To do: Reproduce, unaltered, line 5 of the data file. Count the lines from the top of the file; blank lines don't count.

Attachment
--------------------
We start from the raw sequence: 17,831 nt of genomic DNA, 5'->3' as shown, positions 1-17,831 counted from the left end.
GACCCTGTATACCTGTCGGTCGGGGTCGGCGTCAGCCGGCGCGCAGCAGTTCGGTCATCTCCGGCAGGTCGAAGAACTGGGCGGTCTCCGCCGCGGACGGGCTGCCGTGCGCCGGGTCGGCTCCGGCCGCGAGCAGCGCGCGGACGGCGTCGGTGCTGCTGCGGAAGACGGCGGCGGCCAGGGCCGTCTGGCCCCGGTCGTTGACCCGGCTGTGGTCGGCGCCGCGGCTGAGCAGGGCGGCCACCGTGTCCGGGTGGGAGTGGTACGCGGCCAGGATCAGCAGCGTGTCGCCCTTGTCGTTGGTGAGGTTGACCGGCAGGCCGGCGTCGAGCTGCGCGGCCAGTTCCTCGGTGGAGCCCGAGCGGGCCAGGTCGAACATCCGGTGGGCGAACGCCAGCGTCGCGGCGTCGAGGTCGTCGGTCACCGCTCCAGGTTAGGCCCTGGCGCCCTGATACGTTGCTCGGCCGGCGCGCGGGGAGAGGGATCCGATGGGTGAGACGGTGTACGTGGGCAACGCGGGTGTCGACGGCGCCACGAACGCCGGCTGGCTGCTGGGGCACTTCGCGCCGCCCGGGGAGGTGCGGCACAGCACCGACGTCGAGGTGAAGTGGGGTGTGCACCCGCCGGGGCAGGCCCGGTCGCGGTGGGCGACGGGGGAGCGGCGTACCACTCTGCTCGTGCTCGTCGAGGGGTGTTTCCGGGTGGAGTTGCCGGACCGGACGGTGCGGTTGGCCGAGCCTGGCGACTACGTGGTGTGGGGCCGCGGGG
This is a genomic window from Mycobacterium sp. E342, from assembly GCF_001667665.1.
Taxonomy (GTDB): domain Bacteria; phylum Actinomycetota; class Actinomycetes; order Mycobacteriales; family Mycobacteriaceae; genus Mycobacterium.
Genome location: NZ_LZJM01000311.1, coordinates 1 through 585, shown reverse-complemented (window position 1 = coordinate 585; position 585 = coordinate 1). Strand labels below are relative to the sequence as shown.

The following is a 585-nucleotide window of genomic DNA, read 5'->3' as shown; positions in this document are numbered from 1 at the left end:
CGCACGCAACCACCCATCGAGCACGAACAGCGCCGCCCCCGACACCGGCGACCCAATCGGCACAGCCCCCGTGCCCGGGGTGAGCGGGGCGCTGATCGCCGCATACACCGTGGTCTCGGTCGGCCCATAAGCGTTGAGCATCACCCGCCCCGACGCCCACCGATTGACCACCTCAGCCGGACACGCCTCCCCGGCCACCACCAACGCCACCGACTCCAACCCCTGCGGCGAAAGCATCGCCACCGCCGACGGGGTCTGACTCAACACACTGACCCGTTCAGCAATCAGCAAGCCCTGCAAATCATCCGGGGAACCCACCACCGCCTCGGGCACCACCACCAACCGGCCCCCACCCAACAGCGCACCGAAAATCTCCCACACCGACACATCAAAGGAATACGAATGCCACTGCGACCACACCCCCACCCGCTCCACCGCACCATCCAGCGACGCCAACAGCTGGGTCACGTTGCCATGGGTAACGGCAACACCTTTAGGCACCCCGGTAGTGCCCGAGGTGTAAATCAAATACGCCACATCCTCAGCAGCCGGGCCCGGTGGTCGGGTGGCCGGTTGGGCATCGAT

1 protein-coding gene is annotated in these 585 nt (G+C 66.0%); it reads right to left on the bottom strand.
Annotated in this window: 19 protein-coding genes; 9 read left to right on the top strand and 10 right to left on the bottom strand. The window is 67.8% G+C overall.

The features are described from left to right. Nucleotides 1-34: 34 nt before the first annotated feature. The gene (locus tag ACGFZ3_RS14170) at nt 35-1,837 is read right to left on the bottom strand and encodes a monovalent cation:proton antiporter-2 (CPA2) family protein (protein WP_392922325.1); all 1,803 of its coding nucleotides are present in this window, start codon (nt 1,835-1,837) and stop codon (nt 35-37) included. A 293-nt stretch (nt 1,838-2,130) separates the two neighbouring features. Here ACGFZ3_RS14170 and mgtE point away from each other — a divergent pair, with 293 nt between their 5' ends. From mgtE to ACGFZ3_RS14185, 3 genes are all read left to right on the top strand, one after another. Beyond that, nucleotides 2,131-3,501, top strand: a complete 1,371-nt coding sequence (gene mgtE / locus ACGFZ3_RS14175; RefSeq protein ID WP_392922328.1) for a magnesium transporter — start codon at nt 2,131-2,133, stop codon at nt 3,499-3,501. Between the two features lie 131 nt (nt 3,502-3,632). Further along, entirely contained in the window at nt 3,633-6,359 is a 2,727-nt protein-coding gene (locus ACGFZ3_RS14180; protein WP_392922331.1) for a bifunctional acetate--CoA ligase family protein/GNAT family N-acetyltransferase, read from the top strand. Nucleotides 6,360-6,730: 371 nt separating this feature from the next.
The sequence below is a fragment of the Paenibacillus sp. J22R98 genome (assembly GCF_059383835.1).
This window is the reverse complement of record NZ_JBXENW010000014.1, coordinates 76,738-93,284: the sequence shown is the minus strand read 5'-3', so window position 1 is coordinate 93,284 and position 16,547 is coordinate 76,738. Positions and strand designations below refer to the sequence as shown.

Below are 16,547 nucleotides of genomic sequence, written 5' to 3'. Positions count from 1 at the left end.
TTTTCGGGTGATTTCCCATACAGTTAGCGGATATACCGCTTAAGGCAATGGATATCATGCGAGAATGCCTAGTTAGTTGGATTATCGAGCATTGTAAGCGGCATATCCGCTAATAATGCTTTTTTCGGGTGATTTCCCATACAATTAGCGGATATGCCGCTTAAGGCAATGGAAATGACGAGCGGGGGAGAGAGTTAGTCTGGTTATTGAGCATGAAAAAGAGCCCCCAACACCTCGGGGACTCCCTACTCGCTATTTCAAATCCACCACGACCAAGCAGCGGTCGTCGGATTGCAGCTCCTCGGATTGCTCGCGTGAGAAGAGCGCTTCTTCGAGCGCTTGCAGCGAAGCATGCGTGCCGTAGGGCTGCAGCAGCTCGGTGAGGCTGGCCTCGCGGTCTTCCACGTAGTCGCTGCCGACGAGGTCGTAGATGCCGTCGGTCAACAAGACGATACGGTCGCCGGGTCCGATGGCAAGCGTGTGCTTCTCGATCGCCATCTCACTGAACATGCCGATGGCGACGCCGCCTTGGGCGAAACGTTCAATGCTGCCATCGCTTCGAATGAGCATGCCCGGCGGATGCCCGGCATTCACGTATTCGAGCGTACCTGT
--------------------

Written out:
Genome location: NZ_LZJM01000311.1, coordinates 1 through 585, shown reverse-complemented (window position 1 = coordinate 585; position 585 = coordinate 1). Strand labels below are relative to the sequence as shown.